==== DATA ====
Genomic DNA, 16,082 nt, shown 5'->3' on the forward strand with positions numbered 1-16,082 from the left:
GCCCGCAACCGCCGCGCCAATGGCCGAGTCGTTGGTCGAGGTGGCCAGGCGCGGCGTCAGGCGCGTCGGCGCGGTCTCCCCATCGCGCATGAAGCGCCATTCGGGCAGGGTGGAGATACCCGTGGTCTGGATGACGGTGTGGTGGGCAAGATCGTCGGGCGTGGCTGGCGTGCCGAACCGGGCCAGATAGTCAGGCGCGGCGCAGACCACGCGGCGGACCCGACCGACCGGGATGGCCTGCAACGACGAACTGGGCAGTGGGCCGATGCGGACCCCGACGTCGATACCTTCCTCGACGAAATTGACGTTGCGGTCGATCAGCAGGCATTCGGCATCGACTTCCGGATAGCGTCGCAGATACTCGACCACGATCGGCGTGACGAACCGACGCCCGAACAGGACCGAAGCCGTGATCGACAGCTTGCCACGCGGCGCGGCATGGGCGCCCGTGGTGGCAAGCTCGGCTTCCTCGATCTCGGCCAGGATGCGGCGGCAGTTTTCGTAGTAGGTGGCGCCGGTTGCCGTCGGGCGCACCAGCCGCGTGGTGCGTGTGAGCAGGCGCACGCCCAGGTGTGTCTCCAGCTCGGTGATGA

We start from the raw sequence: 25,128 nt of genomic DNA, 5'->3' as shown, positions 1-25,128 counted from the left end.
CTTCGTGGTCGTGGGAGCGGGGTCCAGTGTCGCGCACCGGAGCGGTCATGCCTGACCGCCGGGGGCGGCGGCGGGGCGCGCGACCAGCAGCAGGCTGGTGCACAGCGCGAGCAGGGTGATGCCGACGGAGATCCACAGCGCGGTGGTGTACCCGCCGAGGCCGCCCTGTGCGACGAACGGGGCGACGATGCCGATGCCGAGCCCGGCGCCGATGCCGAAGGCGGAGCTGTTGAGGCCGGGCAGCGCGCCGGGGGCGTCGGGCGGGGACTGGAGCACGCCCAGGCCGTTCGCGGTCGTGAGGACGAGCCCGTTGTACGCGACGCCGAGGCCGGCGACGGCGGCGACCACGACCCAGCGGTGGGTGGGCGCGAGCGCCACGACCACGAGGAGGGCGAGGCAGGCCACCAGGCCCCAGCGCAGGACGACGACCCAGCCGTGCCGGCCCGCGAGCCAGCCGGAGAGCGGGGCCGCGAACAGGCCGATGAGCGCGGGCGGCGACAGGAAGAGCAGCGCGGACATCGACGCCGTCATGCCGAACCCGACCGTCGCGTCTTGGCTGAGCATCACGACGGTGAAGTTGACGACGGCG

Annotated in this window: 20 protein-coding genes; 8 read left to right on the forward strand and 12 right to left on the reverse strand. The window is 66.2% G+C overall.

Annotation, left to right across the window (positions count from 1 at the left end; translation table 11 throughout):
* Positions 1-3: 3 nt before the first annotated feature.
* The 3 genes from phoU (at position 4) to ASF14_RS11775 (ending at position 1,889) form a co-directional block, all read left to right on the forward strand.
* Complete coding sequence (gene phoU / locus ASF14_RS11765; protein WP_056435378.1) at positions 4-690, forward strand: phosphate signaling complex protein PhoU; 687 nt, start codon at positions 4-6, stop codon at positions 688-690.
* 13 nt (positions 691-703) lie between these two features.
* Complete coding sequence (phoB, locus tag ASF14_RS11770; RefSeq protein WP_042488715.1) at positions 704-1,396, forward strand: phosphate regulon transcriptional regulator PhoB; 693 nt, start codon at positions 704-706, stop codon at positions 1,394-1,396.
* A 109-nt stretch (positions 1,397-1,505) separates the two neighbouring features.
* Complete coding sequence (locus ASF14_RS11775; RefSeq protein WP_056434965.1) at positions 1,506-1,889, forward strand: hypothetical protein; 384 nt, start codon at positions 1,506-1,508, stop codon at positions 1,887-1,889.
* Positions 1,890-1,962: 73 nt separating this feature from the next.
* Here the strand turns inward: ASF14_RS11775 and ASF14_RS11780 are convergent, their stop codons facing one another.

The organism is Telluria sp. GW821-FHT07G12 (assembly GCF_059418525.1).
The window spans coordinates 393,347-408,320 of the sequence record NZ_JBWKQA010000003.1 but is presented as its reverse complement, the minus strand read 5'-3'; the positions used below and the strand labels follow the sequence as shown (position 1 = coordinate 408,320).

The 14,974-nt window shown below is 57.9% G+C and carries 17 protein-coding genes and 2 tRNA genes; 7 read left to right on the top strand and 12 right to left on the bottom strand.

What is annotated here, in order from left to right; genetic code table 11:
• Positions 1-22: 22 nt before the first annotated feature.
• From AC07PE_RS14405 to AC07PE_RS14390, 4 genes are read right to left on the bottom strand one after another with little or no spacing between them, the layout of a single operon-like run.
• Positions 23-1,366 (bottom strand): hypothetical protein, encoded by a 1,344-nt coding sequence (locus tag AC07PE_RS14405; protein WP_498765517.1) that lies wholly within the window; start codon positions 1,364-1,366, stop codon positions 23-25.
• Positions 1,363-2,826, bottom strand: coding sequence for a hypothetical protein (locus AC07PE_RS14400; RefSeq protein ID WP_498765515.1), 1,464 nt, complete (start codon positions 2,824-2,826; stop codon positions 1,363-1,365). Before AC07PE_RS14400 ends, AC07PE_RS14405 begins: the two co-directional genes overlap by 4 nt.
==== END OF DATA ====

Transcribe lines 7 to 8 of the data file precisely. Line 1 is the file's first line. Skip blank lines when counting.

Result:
* Positions 1-3: 3 nt before the first annotated feature.
* The 3 genes from phoU (at position 4) to ASF14_RS11775 (ending at position 1,889) form a co-directional block, all read left to right on the forward strand.